I’ve been waiting for this book for a long time–since it was just a ghost of a rumor that Colin Meloy was writing a children’s book. For those of you who don’t know, Colin Meloy is the lead singer of The Decemberists, my favorite band, and I have had a great deal of love for him for many, many years. I mean, can you blame me?
Then in July, one of my good friends handed me a gift-wrapped galley from the “Bookstore Goddess,” that serendipitous force that provides The Magic Tree Bookstore and those working there with precisely what they need at just the right time. I had no idea Meloy’s novel had finally been slated for release until I was holding Wildwood: Book One of the Wildwood Chronicles in my hands, dissolving the terrible day I’d had at work on the spot.
Part of my brain exploded at this point because it realized that for one ephemeral moment, Colin Meloy knew I existed. It turned out the wonderful ladies who own the bookstore, Rose and Iris, were at a publisher’s “author dinner,” and it just happened to include Colin and his wife, Carson Ellis. (Yes, he’s married, and I harbor no resentment because I love her work, too. She’s an extraordinary illustrator. I even have her embroidery patterns.) I am pleased to report that the ladies (who got to sit beside! them and chat! with them) found the couple to be lovely, down-to-earth people. I never had any doubts.
I would also like to note that I was reading Colin Meloy’s volume (#16: Let It Be) in the 33 1/3 book series at the time I was handed his children’s book, so I appeared to be a super-fan. Which, I suppose I am, but in the most flattering sense of the word.
I treasured my book and treated it with the utmost care. However, if anyone has spent time in Chicago this summer, they’ll know it takes more than a gentle touch to fend off the sudden, severe rainstorms we’ve been having; and, yes, dear readers, I was caught in one with my book and the human shield I tried to form with my body was not enough to protect it. I was crushed. The autograph, however, is still intact and the rest of it dried sufficiently to be salvaged, so all was not lost. If you visit the Wildwood website, Colin has compiled a playlist to serve as a companion to the book; I would like to vote for the addition of the Decemberists’ single, “Record Year for Rainfall.”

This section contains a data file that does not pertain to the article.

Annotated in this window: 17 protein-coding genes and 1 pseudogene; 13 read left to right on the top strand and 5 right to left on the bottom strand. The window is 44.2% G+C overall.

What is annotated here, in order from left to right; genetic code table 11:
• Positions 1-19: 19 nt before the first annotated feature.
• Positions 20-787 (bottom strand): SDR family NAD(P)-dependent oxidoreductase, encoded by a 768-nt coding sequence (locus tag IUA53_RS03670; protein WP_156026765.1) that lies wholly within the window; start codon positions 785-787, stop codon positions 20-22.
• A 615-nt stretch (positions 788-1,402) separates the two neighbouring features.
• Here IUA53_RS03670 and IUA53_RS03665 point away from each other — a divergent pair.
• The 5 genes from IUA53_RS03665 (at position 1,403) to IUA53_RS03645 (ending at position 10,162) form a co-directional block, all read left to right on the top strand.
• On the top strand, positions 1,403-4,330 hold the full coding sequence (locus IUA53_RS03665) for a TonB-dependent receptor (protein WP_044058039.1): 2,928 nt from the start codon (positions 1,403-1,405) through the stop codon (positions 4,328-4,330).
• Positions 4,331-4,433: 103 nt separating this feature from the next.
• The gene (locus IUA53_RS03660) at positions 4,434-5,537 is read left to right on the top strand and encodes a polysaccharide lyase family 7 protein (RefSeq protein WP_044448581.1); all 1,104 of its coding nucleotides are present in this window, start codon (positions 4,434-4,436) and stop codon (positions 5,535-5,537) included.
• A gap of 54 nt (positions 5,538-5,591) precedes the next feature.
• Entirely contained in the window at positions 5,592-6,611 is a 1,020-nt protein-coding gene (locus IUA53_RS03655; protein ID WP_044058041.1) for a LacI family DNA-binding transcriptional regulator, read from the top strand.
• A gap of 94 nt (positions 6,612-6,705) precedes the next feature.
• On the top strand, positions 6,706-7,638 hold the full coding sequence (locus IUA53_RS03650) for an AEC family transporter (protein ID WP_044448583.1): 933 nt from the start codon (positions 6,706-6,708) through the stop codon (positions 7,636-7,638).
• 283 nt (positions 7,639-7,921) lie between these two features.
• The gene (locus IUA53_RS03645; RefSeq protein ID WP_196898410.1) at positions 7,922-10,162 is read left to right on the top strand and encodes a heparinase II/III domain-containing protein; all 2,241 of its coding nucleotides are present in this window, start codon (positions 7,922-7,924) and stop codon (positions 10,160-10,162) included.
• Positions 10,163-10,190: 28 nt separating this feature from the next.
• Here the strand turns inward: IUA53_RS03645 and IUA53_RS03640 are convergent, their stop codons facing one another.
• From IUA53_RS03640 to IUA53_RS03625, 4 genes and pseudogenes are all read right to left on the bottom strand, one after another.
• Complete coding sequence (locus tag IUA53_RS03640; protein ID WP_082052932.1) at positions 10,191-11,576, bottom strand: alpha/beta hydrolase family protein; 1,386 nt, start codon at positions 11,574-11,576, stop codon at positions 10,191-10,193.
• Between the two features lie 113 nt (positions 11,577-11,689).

But enough exposition; onto the review.
Wildwood tells the story of Prue McKeel and her friend Curtis Mehlberg, who must venture into Portland’s “Impassable Wilderness” in order to save her brother, who has been abducted by crows. To enter the Impassable Wilderness, or Wildwood to its inhabitants, is to enter another realm populated by talking animals, coyote soldiers, humans, mystics, bandits, and a vengeful Dowager Governess. It is quickly apparent that tensions and a general feeling of unrest mar the underbrush of this magical place and something terrible lurks just beyond the horizon. When Prue and Curtis become separated in a skirmish, Meloy develops the world he’s created by following both characters along their disparate paths. This is nice because not only do you get different perspectives and experiences, but splitting the narrative also extends the novel’s appeal to readers of both genders.
I was immediately reminded of C.S. Lewis’ The Lion, Witch, and the Wardrobe, both in terms of tone and the literal act of stepping into another realm, but also in certain parallels between Curtis’ relationship with the Dowager Governess and Edmund’s with the White Witch. Meloy is not rewriting this classic, however, but rather using his fondness of classic tales and fables to create an original work. I would venture to say he succeeds. There are times when his descriptions are a little too lengthy and some references a little too obscure or dated for the average middle school reader (i.e., Curtis’ fondness for Harry Flashman), but he really falls into stride a little over the halfway point, where plot and story can finally surpass the details being laid down to establish his invented world.
Overall, Meloy creates a rich narrative filled with adventure and lore that is enhanced by Carson Ellis’ illustrations, which punctuate the text and provide additional detail and charm to the novel. Wildwood is a good choice for any fans of The Chronicles of Narnia, Lloyd Alexander’s Chronicles of Prydain, Brian Jacques’ Redwall series, or Trenton Lee Stewart’s The Mysterious Benedict Society series (of which Carson Ellis illustrated the first book). Much like with Stewart’s novels, I see great talent and potential in this first book but also evidence of its being the author’s first children’s book. I look forward to the next installment, knowing that Meloy will approach it as a more experienced writer, and I do recommend Wildwood to anyone look for a fun action-fantasy-adventure to finish out the summer.